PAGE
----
Nuclear Versus Coal

Among the reasons anti-Nuclear groups have against the addition of nuclear power capacity, nuclear waste and safety are among the top. However, when considering nuclear as a clean source of electricity, we should compare the safety and waste issues of nuclear power plants to those of coal-fired power plants.

The production of electricity through nuclear fission creates low-level, medium-level, and high-level waste. The low-level waste makes up about 90% of all nuclear waste and is safe enough to be handled and buried. Medium-level and high-level waste make up the remaining 7% and 3% of nuclear waste respectively. The medium-level is only slightly more radioactive than the low-level. The high-level waste is the only waste that must be stored for a very long time, 1000 years or more before it returns to a radioactivity level equal to that of the original uranium used in the process. With such a small amount of the waste being high-level, storing this waste does not seem to be a huge problem. For example, in the UK, with a population of 60 million, the high-level waste created by the UK’s 10 nuclear power plants equates to only about 25ml per person per year of high-level waste that needs to be stored. Compare this to coal-fired powered plants in the UK that create about 40 liters of ash per person per year [2].

The carbon footprint for building a nuclear power plant is also smaller than that of a coal-fired power plant. Building a 1 GW nuclear power plant leaves a carbon footprint of 300,000 tons of CO2.  Assuming a 25 year life span, the IPCC estimates that the total carbon intensity of a nuclear power plant including construction, fuel processing, and decommissioning is 40 g CO2 / kWh(e), compared to 400 g CO2 / kWh(e) for a coal-fired power plant.

As for safety, coal plants average 1.1 deaths per year per GWh, where nuclear plants average about 0.5 deaths per year per GWh. [5] Both of these numbers include the casualties involved in the mining process.

With no carbon emissions during electricity production and only a fraction of the waste and total carbon footprint over the plant lifetime than that of coal plants, nuclear power should be able to withstand resistance from anti-nuclear groups and become a viable, long-lasting source of clean electricity.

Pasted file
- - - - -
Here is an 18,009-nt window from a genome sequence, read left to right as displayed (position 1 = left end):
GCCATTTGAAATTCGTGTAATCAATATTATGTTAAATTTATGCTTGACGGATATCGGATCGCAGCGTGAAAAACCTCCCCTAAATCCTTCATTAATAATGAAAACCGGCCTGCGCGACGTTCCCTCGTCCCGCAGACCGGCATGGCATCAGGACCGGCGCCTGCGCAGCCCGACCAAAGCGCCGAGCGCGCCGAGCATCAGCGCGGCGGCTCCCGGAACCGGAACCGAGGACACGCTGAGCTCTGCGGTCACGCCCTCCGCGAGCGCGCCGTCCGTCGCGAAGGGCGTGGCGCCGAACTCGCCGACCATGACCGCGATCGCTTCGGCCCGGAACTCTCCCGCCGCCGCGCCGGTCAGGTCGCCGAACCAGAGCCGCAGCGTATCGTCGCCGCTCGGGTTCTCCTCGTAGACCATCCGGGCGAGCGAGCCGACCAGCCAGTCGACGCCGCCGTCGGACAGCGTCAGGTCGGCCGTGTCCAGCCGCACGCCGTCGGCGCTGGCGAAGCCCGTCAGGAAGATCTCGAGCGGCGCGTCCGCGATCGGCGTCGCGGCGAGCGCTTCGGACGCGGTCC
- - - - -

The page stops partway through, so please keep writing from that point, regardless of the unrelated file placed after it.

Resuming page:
[1] Greenpeace International and European Renewable Energy Council (January 2007). Energy Revolution: A Sustainable World Energy Outlook

[2] McKay, David JC., Sustainable Energy Without the Hot Air.

[3] Sims et al., Climate Change 2007.

[4], Radioactive Waste Management.

[5], Comparing nuclear and fossil-fuel energy risks



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3 responses to “Nuclear Versus Coal

  1. mvineyard

    In spite of the favorable safety and environmental evidence (in comparison to coal plants), environmental groups continue to demonstrate opposition to nuclear power. Earlier this month, the environmental opponents of the Indian Point nuclear power plant celebrated the state of New York’s decision that bars the way to the plant’s relicensing. However, the plant’s closing would leave the metropolitan region without a critical source of its electrical supply and could add to its air pollution and power costs.

    In denying the permit, Department of Environmental Conservation (DEC) officials said Indian Point’s 35-year-old once-through cooling water intake system for the pressurized water reactors takes about 2.5 billion gallons of water daily from the Hudson River. That withdrawal in a year kills almost 1 billion fish and other aquatic organisms that are either drawn into the system, trapped by high-pressure large-volume flows at the intake or affected by discharges of heated water.

    DEC officials said a closed-cycle cooling system that eliminates the current thermal discharges back into the Hudson is required at the plant. Officials also cited the continuing leaks of radioactive waste into the groundwater and the Hudson River at Indian Point when ruling the plant fails to meet state water quality standards.

    The closed-cycle cooling system required by the state would cost at least $1 billion. The two 17-story cooling towers needed could not be in place until 2029 and would require years of rock-blasting to be properly sited. Additionally, each tower would take up the footprint, approximately, of Yankee Stadium and would release an estimated 100 tons of particulate matter per year into the already polluted air over the metropolitan region.

    In order to replace Indian Point, you have to build five fossil-fuel-burning facilities in a region that already has the worst air quality rating in the Northeast. Perhaps it makes sense to invest in the closed-cycle cooling system, but even then the issue of leaking radioactive waste into the groundwater would need to be addressed to appease the environmental opposition.

  2. zzang98